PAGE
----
Avoid activities that worsen your pain but make sure you stay active by completing your normal activities as much as you can and performing gentle exercises and regular back stretches. Make sure you have adequate support when sitting and sleeping, and avoid staying in any one position for too long.

You can also apply heat packs and take over-the-counter painkillers, such as ibuprofen and paracetamol. If these treatments do not relieve your symptoms, see your GP. They can prescribe other treatments. 

What triggers sciatica?

In nine out of 10 cases, sciatica is triggered by a slipped disc. This occurs when one of the soft, spongy discs that sit between the vertebrae of your spine bulges out. This presses against the sciatic nerve and causes pain. Other common causes include: 

How long does sciatica last?

Sciatica usually gets better in four to six weeks. However, for up to a third of people with sciatica, symptoms can last longer, up to a year.

What can make sciatica worse?

Inactivity and staying in one position for too long can make sciatica worse. It is important to stretch your back muscles with appropriate exercises and stay as active as possible. 

What is the best painkiller for sciatica?

A combination of paracetamol and a non-steroidal anti-inflammatory (NSAID), such as ibuprofen, is most effective at relieving pain caused by sciatica. NSAIDs reduce inflammation and consequently reduce pain. Paracetamol alone is unlikely to provide effective pain relief. 

What does sciatica pain feel like?

Pain caused by sciatica can be shooting or stabbing. You may also feel a burning sensation. The pain radiates from your back downwards, rather than staying localised. 

What causes sciatica buttock pain?

Buttock pain resulting from sciatica is usually caused by inflammation of the piriformis muscle, which sits deep within your buttocks. Injury to or overuse of this muscle can cause it to become inflamed and press against the sciatic nerve — this causes sciatica.

How can I treat sciatica at home?

Stay mobile and active, and perform daily stretching exercises to relax your back muscles. Try to maintain good posture and don’t stay in the same position for too long. Use cushions when sleeping to help relieve your pain and make sure when you lift heavy objects you hold them close to your body and bend at your knees. You can also take over-the-counter painkillers.

How do I know if I have sciatica or hip pain?

Hip pain often also causes pain in the groin area on the affected side and can spread to the knee. Walking makes it worse, while rest makes it better. Sciatica can cause hip pain but this is accompanied by pain elsewhere — sciatica usually causes pain to radiate from your back, down through your buttocks, hip and leg, sometimes even reaching your foot and toes. Also, rest may not improve your sciatica symptoms, as staying in one position for too long eg lying down, sitting or standing, can worsen your pain.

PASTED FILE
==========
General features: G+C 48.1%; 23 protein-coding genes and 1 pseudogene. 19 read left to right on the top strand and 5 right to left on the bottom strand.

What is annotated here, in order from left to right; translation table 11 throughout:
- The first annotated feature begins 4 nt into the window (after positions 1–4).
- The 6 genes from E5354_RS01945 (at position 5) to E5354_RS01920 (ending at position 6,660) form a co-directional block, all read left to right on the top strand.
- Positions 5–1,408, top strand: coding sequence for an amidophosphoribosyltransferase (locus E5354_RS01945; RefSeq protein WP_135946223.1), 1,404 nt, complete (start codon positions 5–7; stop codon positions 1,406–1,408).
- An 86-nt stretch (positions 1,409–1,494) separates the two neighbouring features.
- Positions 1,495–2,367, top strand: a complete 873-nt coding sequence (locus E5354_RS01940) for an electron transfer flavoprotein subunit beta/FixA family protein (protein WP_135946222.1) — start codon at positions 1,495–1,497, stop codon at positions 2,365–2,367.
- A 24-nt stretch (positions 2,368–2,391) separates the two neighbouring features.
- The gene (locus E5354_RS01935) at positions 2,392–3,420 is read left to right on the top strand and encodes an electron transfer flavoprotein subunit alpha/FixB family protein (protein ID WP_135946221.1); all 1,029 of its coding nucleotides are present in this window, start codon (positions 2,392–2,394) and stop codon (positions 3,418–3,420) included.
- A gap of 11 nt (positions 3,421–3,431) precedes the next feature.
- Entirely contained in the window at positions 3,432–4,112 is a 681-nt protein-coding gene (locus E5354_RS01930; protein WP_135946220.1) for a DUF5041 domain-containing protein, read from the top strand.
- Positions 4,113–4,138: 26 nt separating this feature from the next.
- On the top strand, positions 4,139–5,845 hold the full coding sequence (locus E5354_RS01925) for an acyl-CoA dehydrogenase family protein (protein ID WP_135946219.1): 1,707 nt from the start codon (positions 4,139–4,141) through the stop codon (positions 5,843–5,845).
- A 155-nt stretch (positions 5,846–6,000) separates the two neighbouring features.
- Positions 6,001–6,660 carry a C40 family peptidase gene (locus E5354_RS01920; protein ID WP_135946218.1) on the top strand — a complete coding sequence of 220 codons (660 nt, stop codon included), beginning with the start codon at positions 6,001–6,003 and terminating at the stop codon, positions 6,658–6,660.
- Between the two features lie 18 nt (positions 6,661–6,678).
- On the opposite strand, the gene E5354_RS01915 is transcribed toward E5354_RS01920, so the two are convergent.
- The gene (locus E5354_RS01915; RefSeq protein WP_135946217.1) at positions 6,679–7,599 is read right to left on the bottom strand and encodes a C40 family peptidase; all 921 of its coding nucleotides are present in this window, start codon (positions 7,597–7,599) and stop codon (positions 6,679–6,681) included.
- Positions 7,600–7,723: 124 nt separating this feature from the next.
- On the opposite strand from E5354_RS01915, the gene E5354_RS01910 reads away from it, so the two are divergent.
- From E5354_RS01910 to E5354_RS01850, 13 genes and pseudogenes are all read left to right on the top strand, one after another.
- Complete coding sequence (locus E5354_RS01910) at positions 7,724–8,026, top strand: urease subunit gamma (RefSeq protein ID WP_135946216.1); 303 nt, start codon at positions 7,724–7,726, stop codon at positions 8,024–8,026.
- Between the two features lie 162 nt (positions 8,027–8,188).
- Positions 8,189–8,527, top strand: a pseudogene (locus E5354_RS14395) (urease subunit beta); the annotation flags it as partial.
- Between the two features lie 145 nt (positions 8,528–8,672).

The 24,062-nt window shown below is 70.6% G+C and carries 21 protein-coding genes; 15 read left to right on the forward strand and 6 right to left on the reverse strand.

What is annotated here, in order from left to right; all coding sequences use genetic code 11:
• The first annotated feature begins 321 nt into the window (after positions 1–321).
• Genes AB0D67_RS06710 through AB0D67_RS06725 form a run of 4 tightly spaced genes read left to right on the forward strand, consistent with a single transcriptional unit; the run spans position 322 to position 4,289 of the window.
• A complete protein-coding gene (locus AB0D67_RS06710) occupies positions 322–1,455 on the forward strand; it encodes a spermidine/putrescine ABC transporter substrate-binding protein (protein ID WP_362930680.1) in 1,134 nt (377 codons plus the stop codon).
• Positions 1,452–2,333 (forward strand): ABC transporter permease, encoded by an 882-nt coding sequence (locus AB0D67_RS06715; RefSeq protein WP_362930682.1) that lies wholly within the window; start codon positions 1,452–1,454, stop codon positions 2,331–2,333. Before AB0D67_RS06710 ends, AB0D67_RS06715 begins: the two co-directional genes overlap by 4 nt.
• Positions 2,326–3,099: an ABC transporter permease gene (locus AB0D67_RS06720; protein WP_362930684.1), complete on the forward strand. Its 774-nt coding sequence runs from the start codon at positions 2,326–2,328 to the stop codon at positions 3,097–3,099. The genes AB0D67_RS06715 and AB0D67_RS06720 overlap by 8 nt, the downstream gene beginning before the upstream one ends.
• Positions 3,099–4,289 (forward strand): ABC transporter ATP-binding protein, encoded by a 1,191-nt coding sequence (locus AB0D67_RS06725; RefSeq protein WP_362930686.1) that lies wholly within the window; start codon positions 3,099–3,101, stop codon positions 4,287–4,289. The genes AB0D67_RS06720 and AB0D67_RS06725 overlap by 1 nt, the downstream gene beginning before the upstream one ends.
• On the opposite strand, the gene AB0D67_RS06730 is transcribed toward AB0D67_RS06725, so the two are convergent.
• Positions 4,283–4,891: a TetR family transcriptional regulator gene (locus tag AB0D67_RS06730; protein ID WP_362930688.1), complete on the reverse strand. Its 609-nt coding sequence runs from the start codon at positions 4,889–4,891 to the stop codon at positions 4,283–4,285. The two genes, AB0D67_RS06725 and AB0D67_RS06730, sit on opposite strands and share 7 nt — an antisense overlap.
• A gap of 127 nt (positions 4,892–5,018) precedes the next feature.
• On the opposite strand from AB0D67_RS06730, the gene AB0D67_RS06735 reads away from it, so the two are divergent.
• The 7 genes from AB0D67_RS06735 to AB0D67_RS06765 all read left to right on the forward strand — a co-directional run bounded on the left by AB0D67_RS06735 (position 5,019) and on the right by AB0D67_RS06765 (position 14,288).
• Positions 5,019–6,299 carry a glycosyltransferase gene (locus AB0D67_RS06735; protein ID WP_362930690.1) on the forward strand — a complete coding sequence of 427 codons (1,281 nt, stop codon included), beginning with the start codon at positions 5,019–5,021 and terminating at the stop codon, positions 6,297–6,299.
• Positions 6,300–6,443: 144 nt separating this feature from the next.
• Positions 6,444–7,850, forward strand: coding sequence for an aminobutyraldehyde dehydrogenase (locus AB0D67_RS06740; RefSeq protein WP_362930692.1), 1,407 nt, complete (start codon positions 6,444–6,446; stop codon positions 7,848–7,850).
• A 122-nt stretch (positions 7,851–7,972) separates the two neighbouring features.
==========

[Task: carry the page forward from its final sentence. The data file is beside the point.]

Can you sleep on your side with sciatica?

Yes, you can sleep on your side if you have sciatica but this may worsen your pain. To combat this, place a cushion between your knees.

How do you relieve sciatic pain in the buttocks?

Over-the-counter painkillers can help relieve sciatic pain, usually a combination of paracetamol and a non-steroidal anti-inflammatory (NSAID) such as ibuprofen. Regular stretching exercises targeting your lower back and buttocks can also help eg the ‘knee to opposite shoulder’ stretch. 

This stretch relaxes muscles in your buttocks, which can press against the sciatic nerve when inflamed. Lie on your back with your legs straight out, bend your right leg and clasp your hands around your knee. Gently pull your right leg towards your left shoulder and hold it in that position for 30 seconds; you should feel your muscles stretch. Only pull your knee as far as it will go without causing discomfort. Gently push your knee so your leg goes back down. Repeat this exercise with your left leg and complete three repetitions for each leg.

Can sciatica be worse when lying down?

Sciatica can get worse whenever you spend too long in any given position and this includes lying down. If you are lying down, use a cushion to help relieve the pressure on your lower back. If you are lying on your side, place a cushion between your knees. If you are lying on your back, place a cushion under your knees. Avoid lying on your front when you sleep as this puts more pressure on your lower back. 

What happens if sciatica is left untreated?

Sciatica usually gets better in four to six weeks however in up to a third of cases it persists for up to a year. If left untreated, inflammation of the sciatic nerve can cause nerve damage. This can lead to complications including numbness and weakness in your legs and difficulty controlling your ability to urinate and have a bowel movement.